Massenburg v. Social Security Administration, Commissioner

Filing 15

MEMORANDUM OF OPINION. Signed by Judge L Scott Coogler on 3/8/2018. (PSM)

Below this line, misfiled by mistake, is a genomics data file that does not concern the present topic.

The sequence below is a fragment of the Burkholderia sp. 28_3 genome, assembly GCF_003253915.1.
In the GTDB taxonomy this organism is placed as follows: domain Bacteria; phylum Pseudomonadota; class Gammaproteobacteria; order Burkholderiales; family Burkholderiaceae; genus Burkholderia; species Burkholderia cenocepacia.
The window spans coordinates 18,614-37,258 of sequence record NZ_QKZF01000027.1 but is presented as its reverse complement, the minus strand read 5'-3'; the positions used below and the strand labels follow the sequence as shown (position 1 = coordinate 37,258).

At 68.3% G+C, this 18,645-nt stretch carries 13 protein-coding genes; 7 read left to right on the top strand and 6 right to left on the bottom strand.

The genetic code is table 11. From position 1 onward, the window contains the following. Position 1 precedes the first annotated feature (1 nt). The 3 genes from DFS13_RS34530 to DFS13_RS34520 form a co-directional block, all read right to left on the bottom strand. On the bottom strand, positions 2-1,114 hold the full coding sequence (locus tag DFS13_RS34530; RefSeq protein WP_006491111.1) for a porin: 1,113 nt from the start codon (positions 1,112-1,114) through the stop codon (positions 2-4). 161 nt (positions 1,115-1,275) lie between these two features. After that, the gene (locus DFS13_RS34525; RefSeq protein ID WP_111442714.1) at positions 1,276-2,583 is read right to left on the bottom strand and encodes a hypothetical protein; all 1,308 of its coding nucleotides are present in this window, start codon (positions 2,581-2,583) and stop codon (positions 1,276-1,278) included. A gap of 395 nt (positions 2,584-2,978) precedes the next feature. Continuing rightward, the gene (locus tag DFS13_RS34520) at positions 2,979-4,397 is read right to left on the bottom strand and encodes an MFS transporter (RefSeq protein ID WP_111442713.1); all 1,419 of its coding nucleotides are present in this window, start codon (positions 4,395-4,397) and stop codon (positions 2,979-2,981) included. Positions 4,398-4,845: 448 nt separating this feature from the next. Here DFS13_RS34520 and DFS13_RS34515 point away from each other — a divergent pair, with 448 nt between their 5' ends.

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FILED 2018 Mar-08 AM 10:29 U.S. DISTRICT COURT N.D. OF ALABAMA IN THE UNITED STATES DISTRICT COURT FOR THE NORTHERN DISTRICT OF ALABAMA NORTHEASTERN DIVISION DEBRA FRANCE MASSENBURG, ) ) Plaintiff, ) ) vs. ) ) NANCY BERRYHILL, ) Commissioner of Social Security, ) ) Defendant. ) 5:16-CV-01351-LSC MEMORANDUM OF OPINION I. Introduction The plaintiff, Debra France Massenburg, appeals from the decision of the Commissioner of the Social Security Administration (“Commissioner”) denying her applications for a period of disability, Supplemental Security Income (“SSI”), and Disability Insurance Benefits (“DIB”). Ms. Massenburg timely pursued and exhausted her administrative remedies and the decision of the Commissioner is ripe for review pursuant to 42 U.S.C. §§ 405(g), 1383(c)(3). Ms. Massenburg was 57 years old at the time of the Administrative Law Judge’s (“ALJ’s”) decision, and she has a high school education. (Tr. at 32.) Her past work experiences include employment as a mattress salesperson, telemarketer, 1 secretary, and mortgage loan officer. (Tr. at 48-49, 203, 210-13, 227-33.) Ms. Massenburg claims that she became disabled on April 14, 2013, due to chronic stress syndrome, post-traumatic stress disorder (“PTSD”), major depression with psychosis, agoraphobia, panic disorder, memory loss, and cervical degenerative disease with multiple levels of foraminal stenosis. (Tr. at 30, 203.) The Social Security Administration has established a five-step sequential evaluation process for determining whether an individual is disabled and thus eligible for DIB or SSI. See 20 C.F.R. §§ 404.1520, 416.920; see also Doughty v. Apfel, 245 F.3d 1274, 1278 (11th Cir. 2001). The evaluator will follow the steps in order until making a finding of either disabled or not disabled; if no finding is made, the analysis will proceed to the next step. See 20 C.F.R. §§ 404.1520(a)(4), 416.920(a)(4). The first step requires the evaluator to determine whether the plaintiff is engaged in substantial gainful activity (“SGA”). See id. §§ 404.1520(a)(4)(i), 416.920(a)(4)(i). If the plaintiff is not engaged in SGA, the evaluator moves on to the next step. The second step requires the evaluator to consider the combined severity of the plaintiff’s medically determinable physical and mental impairments. See id. §§ 404.1520(a)(4)(ii), 416.920(a)(4)(ii). An individual impairment or combination of impairments that is not classified as “severe” and does not satisfy the durational 2 requirements set forth in 20 C.F.R. §§ 404.1509 and 416.909 will result in a finding of not disabled. See 20 C.F.R. §§ 404.1520(a)(4)(ii), 416.920(a)(4)(ii). The decision depends on the medical evidence contained in the record. See Hart v. Finch, 440 F.2d 1340, 1341 (5th Cir. 1971) (concluding that “substantial medical evidence in the record” adequately supported the finding that plaintiff was not disabled). Similarly, the third step requires the evaluator to consider whether the plaintiff’s impairment or combination of impairments meets or is medically equal to the criteria of an impairment listed in 20 C.F.R. Part 404, Subpart P, Appendix 1. See 20 C.F.R. §§ 404.1520(a)(4)(iii), 416.920(a)(4)(iii). If the criteria of a listed impairment and the durational requirements set forth in 20 C.F.R. §§ 404.1509 and 416.909 are satisfied, the evaluator will make a finding of disabled. 20 C.F.R. §§ 404.1520(a)(4)(iii), 416.920(a)(4)(iii). If the plaintiff’s impairment or combination of impairments does not meet or medically equal a listed impairment, the evaluator must determine the plaintiff’s residual functional capacity (“RFC”) before proceeding to the fourth step. See id. §§ 404.1520(e), 416.920(e). The fourth step requires the evaluator to determine whether the plaintiff has the RFC to perform the requirements of his past relevant work. See id. §§ 404.1520(a)(4)(iv), 416.920(a)(4)(iv). 3 If the plaintiff’s impairment or combination of impairments does not prevent him from performing his past relevant work, the evaluator will make a finding of not disabled. See id. The fifth and final step requires the evaluator to consider the plaintiff’s RFC, age, education, and work experience in order to determine whether the plaintiff can make an adjustment to other work. See id. §§ 404.1520(a)(4)(v), 416.920(a)(4)(v). If the plaintiff can perform other work, the evaluator will find him not disabled. Id.; see also 20 C.F.R. §§ 404.1520(g), 416.920(g). If the plaintiff cannot perform other work, the evaluator will find him disabled. 20 C.F.R. §§ 404.1520(a)(4)(v), 404.1520(g), 416.920(a)(4)(v), 416.920(g). Applying the sequential evaluation process, the ALJ found that Ms. Massenburg met the insured status requirements through the date of her decision. (Tr. at 12.) She further determined that Ms. Massenburg has not engaged in SGA since the alleged onset of her disability. (Id.) According to the ALJ, Plaintiff’s anxiety disorder and an affective disorder are considered “severe” based on the requirements set forth in the regulations. (Tr. at 13.) However, she found that these impairments neither meet nor medically equal any of the listed impairments in 20 C.F.R. Part 404, Subpart P, Appendix 1. (Id.) The ALJ determined that Plaintiff had the following RFC: she can perform a full range of work at all exertional levels with the following nonexertional limitations: she can understand and remember 4 simple instructions, can carry out short and simple instructions, and attend and concentrate for two-hour periods to complete an eight-hour workday on simple tasks with customary breaks and rests during the regular workday. (Tr. at 15.) In addition, the ALJ found that interaction and contact with the general public should be casual, criticism and feedback from supervisors and coworkers should be casual, and changes in the workplace should be gradually introduced. (Id.) According to the ALJ, Ms. Massenburg is unable to perform any of her past relevant work, she is an “individual closely approaching advanced age,” and she has a “high school education and is able to communicate in English” as those terms are defined by the regulations. (Tr. at 18-19.) Enlisting the aid of a Vocational Expert (“VE”) and using Medical-Vocational Rule 201.25 as a guideline, the ALJ found that there are a significant number of jobs in the national economy that Plaintiff is capable of performing, such as hand packager, janitor, and a warehouse worker. (Id.) The ALJ concluded her findings by stating that Plaintiff “was not under a ‘disability,’ as defined in the Social Security Act, at any time through the date of this decision.” (Tr. at 20.) II. Standard of Review This Court’s role in reviewing claims brought under the Social Security Act is a narrow one. The scope of its review is limited to determining (1) whether there 5 is substantial evidence in the record as a whole to support the findings of the Commissioner, and (2) whether the correct legal standards were applied. See Stone v. Comm’r of Soc. Sec., 544 F. App’x 839, 841 (11th Cir. 2013) (citing Crawford v. Comm’r of Soc. Sec., 363 F.3d 1155, 1158 (11th Cir. 2004)). This Court gives deference to the factual findings of the Commissioner, provided those findings are supported by substantial evidence, but applies close scrutiny to the legal conclusions. See Miles v. Chater, 84 F.3d 1397, 1400 (11th Cir. 1996). Nonetheless, this Court may not decide facts, weigh evidence, or substitute its judgment for that of the Commissioner. Dyer v. Barnhart, 395 F.3d 1206, 1210 (11th Cir. 2005) (quoting Phillips v. Barnhart, 357 F.3d 1232, 1240 n.8 (11th Cir. 2004)). “The substantial evidence standard permits administrative decision makers to act with considerable latitude, and ‘the possibility of drawing two inconsistent conclusions from the evidence does not prevent an administrative agency’s finding from being supported by substantial evidence.’” Parker v. Bowen, 793 F.2d 1177, 1181 (11th Cir. 1986) (Gibson, J., dissenting) (quoting Consolo v. Fed. Mar. Comm’n, 383 U.S. 607, 620 (1966)). Indeed, even if this Court finds that the proof preponderates against the Commissioner’s decision, it must affirm if the decision is supported by substantial evidence. Miles, 84 F.3d at 1400 (citing Martin v. Sullivan, 894 F.2d 1520, 1529 (11th Cir. 1990)). 6 However, no decision is automatic, for “despite th[e] deferential standard [for review of claims], it is imperative that th[is] Court scrutinize the record in its entirety to determine the reasonableness of the decision reached.” Bridges v. Bowen, 815 F.2d 622, 624 (11th Cir. 1987) (citing Arnold v. Heckler, 732 F.2d 881, 883 (11th Cir. 1984)). Moreover, failure to apply the correct legal standards is grounds for reversal. See Bowen v. Heckler, 748 F.2d 629, 635 (11th Cir. 1984). III. Discussion Ms. Massenburg argues that the Commissioner’s decision should be reversed and remanded for two reasons: (1) the ALJ failed to give enough weight to the opinion of her treating psychiatrist, and (2) the ALJ did not afford proper consideration to her subjective complaints of pain. A. Weight to Treating Psychiatrist’s Opinion As a general matter, the weight afforded to a medical opinion regarding the nature and severity of a claimant’s impairments depends upon, among other things, the examining and treating relationship the medical source had with the claimant, the evidence the medical source presents to support the opinion, how consistent the opinion is with the record as a whole, and the specialty of the medical source. See 20 C.F.R. §§ 404.1527(d), 416.927(d). Within the classification of acceptable medical sources are the following different types of sources that are entitled to 7 different weights of opinion: 1) a treating source, or a primary physician, which is defined in the regulations as “your physician, psychologist, or other acceptable medical source who provides you, or has provided you, with medical treatment or evaluation and who has, or has had, an ongoing treatment relationship with you;” 2) a non-treating source, or a consulting physician, which is defined as “a physician, psychologist, or other acceptable medical source who has examined you but does not have, or did not have, an ongoing treatment relationship with you;” and 3) a non-examining source, which is a “a physician, psychologist, or other acceptable medical source who has not examined you but provides a medical or other opinion in your case . . . includ[ing] State agency medical and psychological consultants . . . .” 20 C.F.R. § 404.1502. The regulations and case law set forth a general preference for treating sources’ opinions over those of non-treating sources, and non-treating sources over non-examining sources. See 20 C.F.R. § 404.1527(d)(2); Ryan v. Heckler, 762 F.2d 939, 942 (11th Cir. 1985). Thus, the opinions of a one-time examiner or of a non-examining source are not entitled to any deference. McSwain v. Bowen, 814 F.2d 617, 619 (11th Cir. 1987). Further, an ALJ “may reject the opinion of any physician when the evidence supports a contrary conclusion.” McCloud v. Barnhart, 166 F. App’x 410, 418–19 (11th Cir. 2006) (citing Bloodsworth v. Heckler, 703 F.2d 1233, 1240 (11th Cir. 1983)). 8 Procedurally, the ALJ must articulate the weight given to different medical opinions and the reasons therefore. See Winschel v. Comm’r of Soc. Sec., 631 F.3d 1176, 1179 (11th Cir. 2011). A treating physician’s testimony is entitled to “substantial or considerable weight unless ‘good cause’ is shown to the contrary.” Crawford, 363 F.3d at 1159 (quoting Lewis v. Callahan, 125 F.3d 1436, 1440 (11th Cir. 1997)) (internal quotations omitted). “Good cause” for discounting a treating physician’s opinion exists when: (1) the treating physician’s opinion is not bolstered by the evidence; (2) the evidence supports a contrary finding; or (3) the opinion is conclusory or inconsistent with the doctor’s own medical records. Phillips, 357 F.3d at 1241 (citing Lewis, 125 F.3d at 1440); see also Edwards v. Sullivan, 937 F.2d 580, 583-84 (11th Cir. 1991) (holding that “good cause” existed where the opinion was contradicted by other notations in the physician’s own record). Further, opinions such as whether a claimant is disabled, the claimant’s RFC, and the application of vocational factors “are not medical opinions, . . . but are, instead, opinions on issues reserved to the Commissioner because they are administrative findings that are dispositive of a case; i.e., that would direct the determination or decision of disability.” 20 C.F.R. §§ 404.1527(e), 416.927(d). The Court is interested in a physician’s evaluation of a plaintiff’s “condition and 9 the medical consequences thereof, not their opinions of the legal consequences of his [or her] condition.” Lewis, 125 F.3d at 1440. Such statements by a physician are relevant to the ALJ’s findings, but they are not determinative, as it is the ALJ who bears the responsibility for assessing a claimant’s RFC. See, e.g., 20 C.F.R. § 404.1546(c). Dr. M. Elizabeth Lachman, a psychiatrist, indicated that Plaintiff had been under her care since October 2012. (Tr. at 363, 365). However, there are no treatment records prior to September 2013, when Dr. Lachman provided a report that she characterized as a comprehensive psychiatric evaluation. (Tr. at 353-57, 366-69). Plaintiff reported to her a history of being physically and verbally abused by both of her husbands and experiencing the deaths of both parents and a sibling. (Tr. at 353-55, 366-69). Plaintiff also reported that she had found her fiancé of three years dead in bed in March 2013. (Tr. at 355, 367). Although the report contained no actual mental status evaluation or observations, Dr. Lachman diagnosed Plaintiff with major depressive disorder, recurrent, without psychotic features; PTSD; panic disorder with agoraphobia; and multiple biopsychosocial stressors. (Tr. at 353, 369). Dr. Lachman assigned a global assessment of functioning score (“GAF”) of 41, and opined Plaintiff would not be able to work for at least the next 12 months. (Tr. at 353, 357, 369). GAF scores in the range of 41-50 suggest “serious symptoms 10 (e.g., suicidal ideation, severe obsessional rituals, frequent shoplifting) or any serious impairment in social occupational, or school functioning (e.g., no friends, unable to keep job).” American Psychiatric Ass’n, Diagnostic and Statistical Manual—Text Revision 34 (4th ed. 2000) (“DSM-IV-TR”). Although Dr. Lachman indicated that she saw Plaintiff for follow ups every one-to-two months and treated her with pharmacotherapy and individual psychotherapy (tr. at 365), she provided no contemporaneous notes of these visits. Instead, Dr. Lachman completed three more reports, which are characterized as comprehensive psychiatric evaluations, in January 2014, August 2014, and May 2015. (Tr. at 363-65, 371-72, 443-45). In the January 2014 report, Dr. Lachman suggested that Plaintiff’s symptoms “predispose her to a high safety risk in an occupational setting,” that further attempts to return to work would lead to worsening of her overall functioning, and that she needed to focus on her mental health and treatment full time. (Tr. at 365, 372, 445). Dr. Lachman repeated similar language in the August 2014 and May 2015 reports. (Tr. at 363, 443.) In all three reports, Dr. Lachman opined that Plaintiff’s “psychiatric symptoms led to a marked, severe, and sometimes extreme degree of impairment in all areas related to occupational functioning.” (Tr. at 363, 365, 372, 443). Dr. Lachman also suggested 11 that Plaintiff would not be able to work for at least 12 to 24 months, if not permanently. (Tr. at 363, 365, 372, 443, 445). The ALJ gave little weight to Dr. Lachman’s opinions. (Tr. at 18). Substantial evidence in the record supports this conclusion and provides that the ALJ had good cause to do so. First, the ALJ noted that Dr. Lachman’s opinions were unsupported by her treatment notes, since they contained no objective clinical evidence and suggested that Plaintiff was compliant with her treatment regimen with no reported medication side effects. (Tr. at 16, 363-72, 443- 47). As the ALJ noted, although Dr. Lachman indicated that she saw Plaintiff for follow ups every one to two months and treated her with pharmacotherapy and individual psychotherapy (tr. at 365), she provided no contemporaneous notes of these visits. Instead, Dr. Lachman completed three reports that contain substantially the same verbiage and summarize Plaintiff’s symptoms, list diagnoses, and suggest she is unable to work. (Tr. at 17, 363-65, 371-72, 443-45). The ALJ also found the extreme limitations espoused by Dr. Lachman to be inconsistent with the fact that she had treated Plaintiff conservatively and never recommended any type of inpatient treatment or hospitalization. (Tr. at 18). The ALJ also found that Dr. Lachman’s opinions that Plaintiff would be unable to work were on an issue reserved to the Commissioner and not entitled to any special weight or significance. (Tr. at 18). 12 Additionally, the ALJ considered that Dr. Lachman’s assessment of marked, severe, and extreme limitations in all areas of functioning were inconsistent with Plaintiff’s self-reported activities. (Tr. at 18). Although Plaintiff attempted to minimize her activities at her hearing (tr. at 31-45), she previously reported in a function report that she engaged in various activities of daily living, such as preparing her own meals, doing the laundry, washing dishes, cleaning, going for walks, driving to the store by herself, taking care of her pets, and visiting her son and friends. (Tr. at 219-22, 361-62). Plaintiff also indicated that she engaged in a number of hobbies, including watching television, gardening, sightseeing, bird watching, and going to the lake. (Tr. at 223). Contrary to Dr. Lachman’s suggestion that Plaintiff would be unable to work with colleagues or accept supervision, Plaintiff previously reported no problems getting along with family, friends, neighbors, and others; getting along “very well” with authority figures; and never being fired or laid off of a job because of problems getting along with other people. (Tr. at 224-25). The ALJ also properly noted that Dr. Lachman’s opinions were not consistent with the other medical opinions of record, including those of Dr. Mary Arnold, a psychologist, who performed a consultative psychological evaluation of Plaintiff in October 2013 (tr. at 359-62), and State agency psychiatric consultant, 13 Dr. Robert Estock, who did not examine Plaintiff but reviewed the record and completed a mental functional capacity assessment in November 2013. (Tr. at 7579). Dr. Arnold’s mental status evaluation—something that Dr. Lachman did not do—reported that Plaintiff’s mood was anxious and she was tearful when speaking of loss of family and friends. (Tr. at 360). With regard to cognition, Dr. Arnold noted that Plaintiff was alert and oriented in all spheres and was able to recite the months of the year backwards, repeat six digits forwards and four digits backwards, perform simple calculations, and recalled three of three objects after a five-minute delay. (Tr. at 361). Dr. Arnold estimated her intelligence as low average with no evidence of cognitive deficits. (Tr. at 361). Dr. Arnold diagnosed Plaintiff with caffeine dependence; anxiety disorder, not otherwise specified; PTSD; and major depressive disorder, recurrent. (Tr. at 362). Dr. Arnold assigned a GAF score of 54, which indicates no more than moderate limitations. (Tr. at 362). See also DSMIV-TR at p. 34. Dr. Arnold opined that Plaintiff had no more than moderate limitations of function. (Tr. at 359-62). In giving Dr. Arnold’s opinion great weight, the ALJ noted that it was consistent with Dr. Estock’s assessment. After reviewing Dr. Lachman’s September 2013 report and Dr. Arnold’s consultative evaluation, Dr. Estock 14 assessed Plaintiff with affective and anxiety-related disorders that resulted in moderate restriction of activities of daily living, moderate difficulties maintaining social functioning, and moderate difficulties in maintaining concentration persistence, and pace. (Tr. at 75). Dr. Estock also opined that Plaintiff was able to understand, remember, and carry out simple instructions; attend and concentrate for two-hour work periods on simple tasks with customary breaks and rest during the regular workday; have casual contact with the general public; and receive casual, non-confronting, and supportive criticism and feedback from supervisors and co-workers. (Tr. at 77-78). State agency consultants are highly qualified specialists who are experts in Social Security disability programs, and their opinions may be entitled to great weight if the evidence supports their opinions. See 20 C.F.R. §§ 404.1527(e)(2)(i), 416.927(e)(2)(i); Social Security Ruling (“SSR”) 96-6p. It was thus reasonable for the ALJ to consider Dr. Estock’s opinion. See 20 C.F.R. §§ 404.1527(c)(4), 416.927(c)(4); Crow v. Comm’r, Soc. Sec. Admin., 571 F. App’x 802, 807 (11th Cir. 2014) (ALJ did not err in weighing medical evidence where non-examining physician’s opinion was consistent with the record). Because it was unsupported by treatment notes and inconsistent with other medical opinions in the record, the ALJ had good cause to discount the opinion of Dr. Lachman. 15 B. Credibility Determination Plaintiff testified at her hearing that she experiences recurring dreams about her fiancé dying in her arms and that she hallucinates in her dreams. (Tr. at 32-33). She explained that extreme fear overcomes her at unexpected times and she cannot perform what she was doing. (Tr. at 33). She said that stress triggers her panic attacks. (Tr. at 34). Plaintiff further testified that she experiences memory loss which she attributes to chemotherapy she underwent for breast cancer. (Id.) According to the Plaintiff, she cannot focus and her mind “is just everywhere.” (Tr. at 41). When a plaintiff attempts to prove disability based on her subjective complaints, she must provide evidence of an underlying medical condition and either objective medical evidence confirming the severity of her alleged symptoms or evidence establishing that her medical condition could be reasonably expected to give rise to her alleged symptoms. See 20 C.F.R. § 416.929d(a), (b); Social Security Ruling (“SSR”) 96-7p; Wilson v. Barnhart, 284 F.3d 1219, at 1225–26 (11th Cir. 2002). If the objective medical evidence does not confirm the severity of the claimant’s alleged symptoms but the claimant establishes that she has an impairment that could reasonably be expected to produce her alleged symptoms, the ALJ must evaluate the intensity and persistence of the claimant’s alleged 16 symptoms and their effect on her ability to work. See 20 C.F.R. § 416.929(c), (d); SSR 96-7p; Wilson, 284 F.3d at 1225-26. This entails the ALJ determining a claimant’s credibility with regard to the allegations of pain and other symptoms. See id. The ALJ must “[explicitly articulate] the reasons justifying a decision to discredit a claimant’s subjective pain testimony.” Moore v. Barnhart, 405 F.3d 1208, 1212 n.4 (11th Cir. 2005). “When the reasoning for discrediting is explicit and supported by substantial evidence, “the record will not be disturbed by a reviewing court.” Foote v. Chater, 67 F.3d 1553, 1562 (11th Cir. 1995). The Commissioner’s regulations set forth the following factors an ALJ should consider when evaluating a claimant’s symptoms: (1) the claimant’s daily activities; (2) the location, duration, frequency, and intensity of the pain; (3) any precipitating and aggravating factors; (4) medications taken to alleviate pain, including side effects and effectiveness; (5) treatment received to relieve pain; and (6) any other measures the claimant uses to relieve pain. 20 C.F.R. § 404.1529(c)(3); SSR 16-3p, 2016 WL 1119029, at *7 (2016). The ALJ evaluates these factors in connection with the other evidence in the record to make a credibility determination. 20 C.F.R. § 404.1529(c)(4). 17 In the present case, the ALJ found the “claimant’s medically determinable impairments could reasonably be expected to cause the alleged symptoms.” (Tr. at 15). She then determined the “claimant’s statements concerning the intensity, persistence and limiting effects of these symptoms are not entirely credible.” (Id.) The ALJ articulated several reasons for refusing to credit Plaintiff’s testimony, all of which are supported by substantial evidence in the record. The ALJ stated that despite Plaintiff’s complaints of disabling mental limitations, Plaintiff responded to conservative treatment and the record does not contain incidences of inpatient hospitalization or emergency treatment for mental conditions. (Tr. at 16.) Although Plaintiff sought emergency room treatment for various complaints, it was always for physical impairments. For instance, Plaintiff presented to the emergency department of Marshall Medical Center-South in December 2014 after injuring her left shoulder in a car accident. (Tr. at 376, 382). On examination of the left shoulder, Plaintiff had moderate tenderness and limited range of motion due to pain. (Tr. at 377). X-rays of the left shoulder revealed no evidence of fracture or dislocation. (Tr. at 377, 386). The attending physician diagnosed Plaintiff with tendonitis of the left shoulder. (Tr. at 378). Plaintiff presented to Huntsville Hospital in January 2015 with complaints of chest pain, neck pain, and numbness in her arms and legs. (Tr. at 395). A chest x-ray revealed no acute cardiopulmonary 18 process. (Tr. at 416). An MRI of the cervical spine revealed multilevel spondylosis and degenerative disc disease, most severe at C6-7. (Tr. at 403-04, 415). The attending physician diagnosed Plaintiff with acute chest pain and spinal stenosis in the cervical region. (Tr. at 408). In March 2015, Plaintiff presented to the emergency department at Crestwood Medical Center with complaints of high blood pressure and a pinched nerve in her neck. (Tr. at 429). The attending physician observed that Plaintiff’s behavior was appropriate and she interacted appropriately with others and was in no apparent distress. (Tr. at 432). The attending physician diagnosed Plaintiff with uncontrolled hypertension and arthroplasty and prescribed medication. (Tr. at 430). The ALJ also noted that despite Ms. Massenburg’s complaints of disabling mental limitations, her participation in several daily activities suggests that she may not be accurately reporting her symptoms or they are not present at the severity indicated. (Tr. at 17, 219-22, 361-62.) While not dispositive, an ALJ may consider a claimant’s self-reported daily activities in determining whether subjective complaints of pain are credible. See Dyer, 395 F.3d at 1212. The ALJ also considered that both Dr. Arnold and Dr. Estock found that Plaintiff had no more than moderate limitations of mental functioning. (Tr. at 17, 75-79, 359-62). Plaintiff was often described as cooperative, oriented in all spheres, 19 cordial with others, and in no apparent distress. (Tr. at 14, 17, 219-26, 358-62, 42930.) In arguing that the ALJ failed to give appropriate weight to her testimony, Plaintiff argues again that the ALJ should have accepted Dr. Lachman’s testimony. However, as previously discussed, the ALJ had good cause for giving Dr. Lachman’s opinions little weight. For all of the above reasons, the ALJ’s credibility determination was supported by substantial evidence. IV. Conclusion Upon review of the administrative record, and considering all of Ms. Massenburg’s arguments, the Court finds the Commissioner’s decision is supported by substantial evidence and in accord with the applicable law. A separate order will be entered. DONE and ORDERED on March 8, 2018. _____________________________ L. Scott Coogler United States District Judge 160704 20